Brotherless writer eyed cousins at Christmas
At the time, my family and I lived in Alvin, Texas. Once school let out for the holidays, we packed and drove to Bonaire, Ga. (about 100 miles southeast of Atlanta), to spend the Christmas holiday with my Aunt Margaret (Mom’s older sister), Uncle Gene and four of my five Burris cousins. Greg, if memory serves correctly, had recently been commissioned as an Air Force officer and was stationed overseas.
It was ecstatic to be around them since I had no brothers. I got to spend the holidays with Brad, Jeff, Doug and Randy. They were almost like uncles, since, as the youngest grandchild, I was nearly nine at the time and all of them were adults.
A few memories I have:
Don’t mess with Doug
In the summer of 1980, when we lived in Colby, Kans., Aunt Margaret came by with Uncle Gene and their sons for a visit. My sisters, Doug, Randy and I went to a local pool.
Doug, always the joker, threw me into the deep end without bothering to find out that I couldn’t swim yet. For me, it was a frightening experience and led to a morbid fear of opening my eyes underwater.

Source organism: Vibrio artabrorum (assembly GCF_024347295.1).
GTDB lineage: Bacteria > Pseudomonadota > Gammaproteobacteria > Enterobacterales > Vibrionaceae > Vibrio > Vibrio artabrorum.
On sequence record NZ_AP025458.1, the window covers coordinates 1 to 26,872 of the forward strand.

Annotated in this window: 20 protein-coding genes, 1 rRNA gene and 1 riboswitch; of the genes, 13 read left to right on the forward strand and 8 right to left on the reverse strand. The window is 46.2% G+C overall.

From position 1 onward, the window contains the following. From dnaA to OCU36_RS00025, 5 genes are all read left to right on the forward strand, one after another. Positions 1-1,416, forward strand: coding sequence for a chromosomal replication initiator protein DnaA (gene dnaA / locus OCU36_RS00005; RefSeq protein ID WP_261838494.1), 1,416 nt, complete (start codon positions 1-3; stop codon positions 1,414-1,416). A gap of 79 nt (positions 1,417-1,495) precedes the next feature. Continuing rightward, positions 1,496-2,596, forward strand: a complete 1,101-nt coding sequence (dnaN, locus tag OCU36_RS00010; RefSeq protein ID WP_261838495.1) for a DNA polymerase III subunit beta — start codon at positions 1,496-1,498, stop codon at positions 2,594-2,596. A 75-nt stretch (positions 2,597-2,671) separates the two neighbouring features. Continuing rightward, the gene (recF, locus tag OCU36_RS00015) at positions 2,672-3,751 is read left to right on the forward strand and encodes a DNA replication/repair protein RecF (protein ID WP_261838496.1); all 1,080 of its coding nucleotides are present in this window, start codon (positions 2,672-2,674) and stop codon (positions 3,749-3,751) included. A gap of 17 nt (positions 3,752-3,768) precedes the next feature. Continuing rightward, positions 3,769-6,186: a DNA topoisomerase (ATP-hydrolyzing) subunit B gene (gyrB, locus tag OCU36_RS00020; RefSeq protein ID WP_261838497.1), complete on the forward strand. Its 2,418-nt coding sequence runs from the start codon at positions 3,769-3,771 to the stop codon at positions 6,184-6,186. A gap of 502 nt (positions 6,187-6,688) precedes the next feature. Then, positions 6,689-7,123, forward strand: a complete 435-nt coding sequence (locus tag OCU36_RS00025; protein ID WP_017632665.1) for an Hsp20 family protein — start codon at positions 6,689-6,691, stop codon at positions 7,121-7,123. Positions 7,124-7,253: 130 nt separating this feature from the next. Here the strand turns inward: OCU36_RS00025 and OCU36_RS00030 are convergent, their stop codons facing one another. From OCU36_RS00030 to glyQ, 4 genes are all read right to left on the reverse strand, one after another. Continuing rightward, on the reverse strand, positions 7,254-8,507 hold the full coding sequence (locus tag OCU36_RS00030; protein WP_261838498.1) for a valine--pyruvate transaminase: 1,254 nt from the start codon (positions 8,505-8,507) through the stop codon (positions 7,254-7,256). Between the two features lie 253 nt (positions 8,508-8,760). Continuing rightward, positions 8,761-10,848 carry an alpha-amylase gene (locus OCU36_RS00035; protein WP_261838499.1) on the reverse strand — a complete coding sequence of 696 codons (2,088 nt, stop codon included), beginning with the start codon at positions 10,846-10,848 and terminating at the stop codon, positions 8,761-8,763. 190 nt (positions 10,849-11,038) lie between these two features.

So, when I saw Doug this time at Christmas, I got revenge and pinched him on the arm.
Doug, who had wrestled in high school and had competed at or near the state level, proceeded to pin me down and tickle me.
I was laughing too hard to realize my attempt at revenge had crashed and burned.
Doug is rumored to have been the chief instigator of jokes, according to Greg, yet Doug and the others say the same about Greg. Hmmm…
As we watched “The Price is Right,” one of the games played was Cliffhangers. You know: if you guess the wrong price, the German man will yodel as he climbs a mountain. If he reaches the top and falls over, you lose. Back when Bob Barker hosted it, when someone lost he’d react with “Oh, the humanity!” horror.
Randy yodeled along with him and made all of us laugh. He kept yodeling around the house, even after the show was over. I’m sure to some it would get old, but the way he did it, it was still hilarious. It’s as if Randy had a gift for comedy.
Ironically, as I got to know Randy a little better when I got older, I could see he was probably the most serious of the Burris brothers. But even despite that, he was very capable of keeping people in stitches. He died in 2001, and I think it’s safe to say my family and I miss him every day.
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